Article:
Tuesday, September 20, 2011

West Burleigh and Tallebudgera

As white settlers started to pour into the new colonies of New South Wales and Queensland, one of the earliest industries was timber harvesting, and a great source of cedar and other timbers was the place now known as the Gold Coast Hinterland. The areas of West Burleigh, Tallebudgera and surrounds were quickly inhabited, firstly by timbergetters, then by farmers. In 1878 the Tallebudgera Post Office was opened - it was privately built and owned. The following photo shows it in 1917.
(Photo: http://www.goldcoast.qld.gov.au)

The old building was purchased by the Gold Coast City Council in 2002, and they undertook a restoration project that was completed in 2004. The restored building was officially opened in 2005. Here is a current photograph.
(Photo: © 2011 the foto fanatic)

The sign in the left of the image above is enlarged below. It records that Stephen Tobin was the first post master, paid a salary of £12 per annum. Violet Ruddy was the last post mistress when the post office was permanently closed in 1958.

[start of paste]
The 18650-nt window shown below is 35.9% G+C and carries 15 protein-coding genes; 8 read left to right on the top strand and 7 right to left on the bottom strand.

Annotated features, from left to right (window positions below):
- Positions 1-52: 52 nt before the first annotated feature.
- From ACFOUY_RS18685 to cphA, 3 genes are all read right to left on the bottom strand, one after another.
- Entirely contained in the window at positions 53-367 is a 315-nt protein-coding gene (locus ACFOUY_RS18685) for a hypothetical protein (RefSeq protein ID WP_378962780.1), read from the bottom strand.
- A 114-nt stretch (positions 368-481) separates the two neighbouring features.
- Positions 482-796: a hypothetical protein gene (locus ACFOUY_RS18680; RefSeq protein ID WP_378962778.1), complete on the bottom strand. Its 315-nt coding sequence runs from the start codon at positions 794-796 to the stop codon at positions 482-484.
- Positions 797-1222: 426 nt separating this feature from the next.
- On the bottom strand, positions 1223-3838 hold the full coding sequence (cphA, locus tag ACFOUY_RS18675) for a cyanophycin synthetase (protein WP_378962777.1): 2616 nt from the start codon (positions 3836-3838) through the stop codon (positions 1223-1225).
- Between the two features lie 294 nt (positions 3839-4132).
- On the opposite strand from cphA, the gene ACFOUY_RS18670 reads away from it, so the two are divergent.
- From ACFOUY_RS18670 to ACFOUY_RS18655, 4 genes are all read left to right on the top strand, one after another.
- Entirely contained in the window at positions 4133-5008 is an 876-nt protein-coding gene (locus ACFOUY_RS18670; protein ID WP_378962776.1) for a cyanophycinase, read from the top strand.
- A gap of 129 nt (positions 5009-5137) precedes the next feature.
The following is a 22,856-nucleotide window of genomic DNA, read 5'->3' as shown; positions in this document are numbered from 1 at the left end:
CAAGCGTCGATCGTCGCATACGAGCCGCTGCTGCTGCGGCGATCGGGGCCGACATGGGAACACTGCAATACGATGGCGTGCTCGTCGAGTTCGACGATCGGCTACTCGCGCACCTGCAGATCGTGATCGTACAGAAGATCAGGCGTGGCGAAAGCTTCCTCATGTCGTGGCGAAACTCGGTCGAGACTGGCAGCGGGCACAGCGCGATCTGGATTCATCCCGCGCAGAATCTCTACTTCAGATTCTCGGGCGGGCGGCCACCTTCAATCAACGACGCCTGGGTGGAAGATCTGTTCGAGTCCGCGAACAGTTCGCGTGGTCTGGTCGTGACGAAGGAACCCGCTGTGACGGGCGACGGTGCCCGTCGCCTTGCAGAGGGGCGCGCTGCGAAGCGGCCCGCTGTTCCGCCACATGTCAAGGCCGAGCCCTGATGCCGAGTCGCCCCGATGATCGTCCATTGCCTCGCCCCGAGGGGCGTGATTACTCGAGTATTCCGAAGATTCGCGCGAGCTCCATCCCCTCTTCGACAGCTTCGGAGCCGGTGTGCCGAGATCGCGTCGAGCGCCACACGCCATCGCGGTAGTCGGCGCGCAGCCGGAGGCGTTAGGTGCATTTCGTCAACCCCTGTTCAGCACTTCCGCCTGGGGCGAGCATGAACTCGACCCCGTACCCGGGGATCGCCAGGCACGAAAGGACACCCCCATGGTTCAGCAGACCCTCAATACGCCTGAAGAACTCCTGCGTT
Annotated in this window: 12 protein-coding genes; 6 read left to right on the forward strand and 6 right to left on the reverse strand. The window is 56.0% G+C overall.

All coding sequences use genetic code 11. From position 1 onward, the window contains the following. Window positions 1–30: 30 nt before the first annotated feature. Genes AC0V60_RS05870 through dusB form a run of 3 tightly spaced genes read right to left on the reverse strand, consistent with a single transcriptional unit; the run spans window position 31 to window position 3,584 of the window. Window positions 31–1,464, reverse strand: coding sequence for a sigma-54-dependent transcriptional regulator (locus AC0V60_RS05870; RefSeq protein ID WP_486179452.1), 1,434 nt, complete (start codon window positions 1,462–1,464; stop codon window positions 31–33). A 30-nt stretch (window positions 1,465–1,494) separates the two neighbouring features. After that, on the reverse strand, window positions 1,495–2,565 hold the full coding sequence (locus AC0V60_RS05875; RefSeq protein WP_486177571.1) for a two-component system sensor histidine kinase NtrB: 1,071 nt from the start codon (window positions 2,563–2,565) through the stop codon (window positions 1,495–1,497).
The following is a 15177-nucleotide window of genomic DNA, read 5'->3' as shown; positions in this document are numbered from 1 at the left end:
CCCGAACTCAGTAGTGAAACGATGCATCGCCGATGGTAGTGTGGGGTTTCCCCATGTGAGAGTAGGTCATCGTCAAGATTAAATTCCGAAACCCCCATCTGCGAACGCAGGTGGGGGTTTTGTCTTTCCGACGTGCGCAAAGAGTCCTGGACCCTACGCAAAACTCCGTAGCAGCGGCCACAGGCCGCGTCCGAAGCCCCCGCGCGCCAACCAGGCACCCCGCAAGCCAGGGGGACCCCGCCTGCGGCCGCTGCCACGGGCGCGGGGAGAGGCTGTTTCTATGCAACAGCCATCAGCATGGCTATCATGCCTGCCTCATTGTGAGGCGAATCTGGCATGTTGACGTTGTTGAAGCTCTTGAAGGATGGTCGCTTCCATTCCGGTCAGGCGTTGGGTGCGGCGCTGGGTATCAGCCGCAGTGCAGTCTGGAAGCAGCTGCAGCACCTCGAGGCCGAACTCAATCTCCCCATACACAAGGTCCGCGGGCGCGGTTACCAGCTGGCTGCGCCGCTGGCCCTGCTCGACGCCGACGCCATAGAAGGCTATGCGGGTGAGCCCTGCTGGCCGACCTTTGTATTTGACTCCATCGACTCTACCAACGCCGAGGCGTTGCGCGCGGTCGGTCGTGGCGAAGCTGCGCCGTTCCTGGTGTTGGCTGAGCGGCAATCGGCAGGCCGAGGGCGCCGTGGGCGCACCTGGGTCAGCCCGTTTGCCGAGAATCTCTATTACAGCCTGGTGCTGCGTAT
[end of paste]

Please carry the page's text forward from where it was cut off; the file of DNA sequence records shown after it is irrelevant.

(Photo: © 2011 the foto fanatic)

Today the current post office is located next to the West Burleigh General Store, itself an historical building. It was opened by Alf Fletcher in 1935 to serve the inhabitants of the local area. Here is a photo of that building from 1994, and below that is a current picture - you can see the post office to the right of the store.
(Photo: GCCC; Image No LS-LSP-CD109-IMG0111)

(Photo: © 2011 the foto fanatic)

Tourism started to become important to the area after completion of the railway from Brisbane to Southport in 1889. When this line was extended to Tweed Heads in 1901, a station was opened at West Burleigh. That station was only a few hundred metres from the general store, and although (sadly) the railway line closed long ago, the old station house still exists as a private residence. This is it - the awnings over the windows at the side of the building are a clue to its origins.
(Photo: © 2011 the foto fanatic)

And here is the railway station pictured during the years of WW!, with a group of soldiers waiting for the train.
(Photo: GCCC; Image No LS-LSP-CD308-IMG0024)

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